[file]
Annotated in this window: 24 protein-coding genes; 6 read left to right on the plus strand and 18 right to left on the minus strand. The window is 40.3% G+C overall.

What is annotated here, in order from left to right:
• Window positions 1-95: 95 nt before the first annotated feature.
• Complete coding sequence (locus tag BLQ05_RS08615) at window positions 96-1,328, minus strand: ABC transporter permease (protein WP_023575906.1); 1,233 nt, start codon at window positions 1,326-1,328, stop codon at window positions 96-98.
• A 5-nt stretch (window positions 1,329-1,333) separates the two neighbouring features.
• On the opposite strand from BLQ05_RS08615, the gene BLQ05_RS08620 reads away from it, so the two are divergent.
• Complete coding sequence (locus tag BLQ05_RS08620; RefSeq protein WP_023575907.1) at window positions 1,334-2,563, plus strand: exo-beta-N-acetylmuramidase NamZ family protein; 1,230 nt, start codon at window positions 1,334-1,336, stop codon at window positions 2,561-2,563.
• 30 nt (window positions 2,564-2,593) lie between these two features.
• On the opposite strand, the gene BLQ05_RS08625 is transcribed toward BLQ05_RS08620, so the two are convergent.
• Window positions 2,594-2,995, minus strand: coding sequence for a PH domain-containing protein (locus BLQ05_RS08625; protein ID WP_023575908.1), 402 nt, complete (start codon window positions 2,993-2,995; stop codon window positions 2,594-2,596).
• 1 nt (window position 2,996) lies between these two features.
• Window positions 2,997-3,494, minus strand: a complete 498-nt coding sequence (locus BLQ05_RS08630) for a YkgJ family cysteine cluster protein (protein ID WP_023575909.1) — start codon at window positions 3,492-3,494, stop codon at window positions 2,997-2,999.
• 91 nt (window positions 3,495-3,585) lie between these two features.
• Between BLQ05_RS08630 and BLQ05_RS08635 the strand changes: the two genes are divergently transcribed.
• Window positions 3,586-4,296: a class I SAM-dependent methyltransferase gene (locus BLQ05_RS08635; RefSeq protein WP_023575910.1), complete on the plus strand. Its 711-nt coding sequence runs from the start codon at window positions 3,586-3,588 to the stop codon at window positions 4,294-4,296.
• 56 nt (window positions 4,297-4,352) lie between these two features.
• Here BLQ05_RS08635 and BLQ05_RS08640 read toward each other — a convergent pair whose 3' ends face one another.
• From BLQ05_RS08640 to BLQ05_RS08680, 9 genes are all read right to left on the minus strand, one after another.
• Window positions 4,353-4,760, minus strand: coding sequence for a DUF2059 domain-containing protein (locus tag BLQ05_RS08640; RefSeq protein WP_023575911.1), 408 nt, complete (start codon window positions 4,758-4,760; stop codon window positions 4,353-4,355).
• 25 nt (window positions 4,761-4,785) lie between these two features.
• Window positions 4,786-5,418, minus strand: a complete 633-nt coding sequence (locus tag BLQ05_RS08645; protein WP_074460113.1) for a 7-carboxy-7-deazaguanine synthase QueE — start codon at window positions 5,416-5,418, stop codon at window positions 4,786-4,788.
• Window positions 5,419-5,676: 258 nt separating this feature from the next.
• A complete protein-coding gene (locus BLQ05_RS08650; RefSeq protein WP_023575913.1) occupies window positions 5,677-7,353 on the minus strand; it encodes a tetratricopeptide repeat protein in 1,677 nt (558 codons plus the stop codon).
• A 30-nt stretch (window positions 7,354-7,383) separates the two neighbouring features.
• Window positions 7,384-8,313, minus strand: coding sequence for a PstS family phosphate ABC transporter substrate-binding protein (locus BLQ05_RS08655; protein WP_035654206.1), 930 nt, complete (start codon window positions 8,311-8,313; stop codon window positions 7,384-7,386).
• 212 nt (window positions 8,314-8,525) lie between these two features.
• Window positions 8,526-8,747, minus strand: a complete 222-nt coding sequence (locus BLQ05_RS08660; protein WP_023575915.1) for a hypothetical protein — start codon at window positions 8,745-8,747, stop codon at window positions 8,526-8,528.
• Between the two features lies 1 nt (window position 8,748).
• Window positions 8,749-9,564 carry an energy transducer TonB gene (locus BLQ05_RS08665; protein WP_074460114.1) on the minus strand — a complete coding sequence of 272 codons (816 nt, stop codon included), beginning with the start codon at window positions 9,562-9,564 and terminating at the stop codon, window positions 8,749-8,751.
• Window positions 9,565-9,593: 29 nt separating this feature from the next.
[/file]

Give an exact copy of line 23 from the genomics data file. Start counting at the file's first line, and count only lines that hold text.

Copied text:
• A complete protein-coding gene (locus BLQ05_RS08650; RefSeq protein WP_023575913.1) occupies window positions 5,677-7,353 on the minus strand; it encodes a tetratricopeptide repeat protein in 1,677 nt (558 codons plus the stop codon).